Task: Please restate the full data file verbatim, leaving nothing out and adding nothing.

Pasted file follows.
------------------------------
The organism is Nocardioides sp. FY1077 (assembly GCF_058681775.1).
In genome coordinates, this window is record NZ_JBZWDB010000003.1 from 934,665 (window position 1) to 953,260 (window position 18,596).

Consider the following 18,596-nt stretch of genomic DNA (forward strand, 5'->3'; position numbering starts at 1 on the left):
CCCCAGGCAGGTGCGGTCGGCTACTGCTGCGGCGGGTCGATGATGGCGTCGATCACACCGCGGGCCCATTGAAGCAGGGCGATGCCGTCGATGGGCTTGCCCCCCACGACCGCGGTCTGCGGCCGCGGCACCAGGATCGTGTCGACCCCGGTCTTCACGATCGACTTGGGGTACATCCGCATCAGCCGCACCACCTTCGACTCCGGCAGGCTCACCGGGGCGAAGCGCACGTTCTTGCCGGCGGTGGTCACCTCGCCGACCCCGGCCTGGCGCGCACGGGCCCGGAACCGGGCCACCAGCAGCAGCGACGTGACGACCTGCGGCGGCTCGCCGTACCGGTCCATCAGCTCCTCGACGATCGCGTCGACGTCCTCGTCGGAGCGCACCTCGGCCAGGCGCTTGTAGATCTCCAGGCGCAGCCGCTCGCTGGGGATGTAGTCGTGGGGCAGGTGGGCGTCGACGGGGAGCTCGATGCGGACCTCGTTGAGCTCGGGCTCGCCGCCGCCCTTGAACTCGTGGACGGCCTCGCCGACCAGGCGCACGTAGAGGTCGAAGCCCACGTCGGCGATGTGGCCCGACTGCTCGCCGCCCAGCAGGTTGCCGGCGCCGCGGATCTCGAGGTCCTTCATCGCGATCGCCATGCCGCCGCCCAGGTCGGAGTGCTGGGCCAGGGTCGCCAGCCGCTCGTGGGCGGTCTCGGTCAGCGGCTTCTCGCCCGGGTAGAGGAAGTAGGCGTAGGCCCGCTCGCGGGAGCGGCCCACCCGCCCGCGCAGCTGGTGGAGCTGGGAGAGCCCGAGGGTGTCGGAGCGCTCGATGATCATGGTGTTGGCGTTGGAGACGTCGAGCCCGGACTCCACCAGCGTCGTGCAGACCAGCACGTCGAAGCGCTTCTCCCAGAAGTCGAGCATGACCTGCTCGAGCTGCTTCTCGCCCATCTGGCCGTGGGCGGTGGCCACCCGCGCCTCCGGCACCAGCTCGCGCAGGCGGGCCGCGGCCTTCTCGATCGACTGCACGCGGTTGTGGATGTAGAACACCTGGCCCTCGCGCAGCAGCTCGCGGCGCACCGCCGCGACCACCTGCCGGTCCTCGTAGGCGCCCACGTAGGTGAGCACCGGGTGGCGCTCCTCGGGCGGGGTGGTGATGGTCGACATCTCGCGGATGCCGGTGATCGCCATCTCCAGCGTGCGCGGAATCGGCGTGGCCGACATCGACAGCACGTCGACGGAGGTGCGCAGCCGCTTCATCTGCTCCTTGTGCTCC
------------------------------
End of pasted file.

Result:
The organism is Nocardioides sp. FY1077 (assembly GCF_058681775.1).
In genome coordinates, this window is record NZ_JBZWDB010000003.1 from 934,665 (window position 1) to 953,260 (window position 18,596).

Consider the following 18,596-nt stretch of genomic DNA (forward strand, 5'->3'; position numbering starts at 1 on the left):
CCCCAGGCAGGTGCGGTCGGCTACTGCTGCGGCGGGTCGATGATGGCGTCGATCACACCGCGGGCCCATTGAAGCAGGGCGATGCCGTCGATGGGCTTGCCCCCCACGACCGCGGTCTGCGGCCGCGGCACCAGGATCGTGTCGACCCCGGTCTTCACGATCGACTTGGGGTACATCCGCATCAGCCGCACCACCTTCGACTCCGGCAGGCTCACCGGGGCGAAGCGCACGTTCTTGCCGGCGGTGGTCACCTCGCCGACCCCGGCCTGGCGCGCACGGGCCCGGAACCGGGCCACCAGCAGCAGCGACGTGACGACCTGCGGCGGCTCGCCGTACCGGTCCATCAGCTCCTCGACGATCGCGTCGACGTCCTCGTCGGAGCGCACCTCGGCCAGGCGCTTGTAGATCTCCAGGCGCAGCCGCTCGCTGGGGATGTAGTCGTGGGGCAGGTGGGCGTCGACGGGGAGCTCGATGCGGACCTCGTTGAGCTCGGGCTCGCCGCCGCCCTTGAACTCGTGGACGGCCTCGCCGACCAGGCGCACGTAGAGGTCGAAGCCCACGTCGGCGATGTGGCCCGACTGCTCGCCGCCCAGCAGGTTGCCGGCGCCGCGGATCTCGAGGTCCTTCATCGCGATCGCCATGCCGCCGCCCAGGTCGGAGTGCTGGGCCAGGGTCGCCAGCCGCTCGTGGGCGGTCTCGGTCAGCGGCTTCTCGCCCGGGTAGAGGAAGTAGGCGTAGGCCCGCTCGCGGGAGCGGCCCACCCGCCCGCGCAGCTGGTGGAGCTGGGAGAGCCCGAGGGTGTCGGAGCGCTCGATGATCATGGTGTTGGCGTTGGAGACGTCGAGCCCGGACTCCACCAGCGTCGTGCAGACCAGCACGTCGAAGCGCTTCTCCCAGAAGTCGAGCATGACCTGCTCGAGCTGCTTCTCGCCCATCTGGCCGTGGGCGGTGGCCACCCGCGCCTCCGGCACCAGCTCGCGCAGGCGGGCCGCGGCCTTCTCGATCGACTGCACGCGGTTGTGGATGTAGAACACCTGGCCCTCGCGCAGCAGCTCGCGGCGCACCGCCGCGACCACCTGCCGGTCCTCGTAGGCGCCCACGTAGGTGAGCACCGGGTGGCGCTCCTCGGGCGGGGTGGTGATGGTCGACATCTCGCGGATGCCGGTGATCGCCATCTCCAGCGTGCGCGGAATCGGCGTGGCCGACATCGACAGCACGTCGACGGAGGTGCGCAGCCGCTTCATCTGCTCCTTGTGCTCC